Delivered to 15,000 Plainfield "doorsteps" Monday, Wednesday, Friday & Sunday

Sunday, November 11, 2007

Subprime mortgage crisis: NJ & NY approaches compared

Plainfielders could be forgiven if they thought New York and New Jersey were not only on two separate planets when it comes to handling the subprime mortgage crisis, but two separate planets in two separate universes.

In New York, Attorney General Andrew Cuomo, son of the justly famous former governor Mario Cuomo, is intent on pinning down the who-did-what-with-whom-and-when of it all (read about it here).

He is currently going after WaMu (formerly known as Washington Mutual), a big subprime mortgage player, for conspiring with appraisers to gin up appraisals on properties so that WaMu could collect large fees. ($200 here and $200 there added up to many millions for its bottom line.)

But Cuomo doesn't stop there; he is looking to tie Fannie Mae and Freddie Mac (which, together, own or insure 40% of American residential mortgages) into the tidy little scheme.

All well and good, but nary a whisper about the poor homeowner caught in the bind.

Meanwhile, in the parallel universe of New Jersey, the approach is quite different (read more here).

In New Jersey, the state cares about YOU.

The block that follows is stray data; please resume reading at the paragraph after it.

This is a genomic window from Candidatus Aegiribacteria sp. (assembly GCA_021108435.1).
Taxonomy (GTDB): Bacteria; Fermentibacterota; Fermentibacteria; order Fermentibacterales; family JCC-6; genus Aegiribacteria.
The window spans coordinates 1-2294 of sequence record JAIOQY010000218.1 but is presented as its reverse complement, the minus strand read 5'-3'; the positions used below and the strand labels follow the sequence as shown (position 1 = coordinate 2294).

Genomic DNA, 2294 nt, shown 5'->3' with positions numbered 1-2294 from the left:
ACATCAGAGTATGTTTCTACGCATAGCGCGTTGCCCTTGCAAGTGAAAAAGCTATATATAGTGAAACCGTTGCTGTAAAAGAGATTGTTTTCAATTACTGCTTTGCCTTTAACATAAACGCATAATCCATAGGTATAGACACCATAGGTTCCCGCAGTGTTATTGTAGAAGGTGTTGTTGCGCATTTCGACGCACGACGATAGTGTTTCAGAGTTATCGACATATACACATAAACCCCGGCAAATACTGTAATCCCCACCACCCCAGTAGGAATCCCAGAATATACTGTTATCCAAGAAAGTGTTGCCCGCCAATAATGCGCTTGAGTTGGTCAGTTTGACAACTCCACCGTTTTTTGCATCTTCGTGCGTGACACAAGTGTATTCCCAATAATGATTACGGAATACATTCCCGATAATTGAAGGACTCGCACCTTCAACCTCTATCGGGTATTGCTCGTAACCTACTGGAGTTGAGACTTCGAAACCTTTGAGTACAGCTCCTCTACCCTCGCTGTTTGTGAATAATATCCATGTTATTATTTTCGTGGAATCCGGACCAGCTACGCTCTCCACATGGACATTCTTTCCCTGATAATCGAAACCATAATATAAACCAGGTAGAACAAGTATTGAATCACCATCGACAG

In New Jersey, state government, banks and mortage companies have worked out a fund of $433M to refinance subprime mortgages. An estimated 19,000 of the state's 40,000 mortgages which are behind in payments are subprime.

But get this: To get a rate re-adjustment before the first reset kicks in, borrowers must not have ANY late payments in the past twelve months and their credit score must be at least 575.

Kind of reminds me of the old joke about bankers -- that they only lend money to people who don't need it.

You might be forgiven if you thought the difference in these approaches was that Andrew Cuomo is likely looking to seek higher office -- governor, if not president.

And that the good folks in New Jersey are looking to cover their behinds.

You might.

-- Dan Damon

View today's CLIPS here. Not getting your own CLIPS email daily? Click here to subscribe.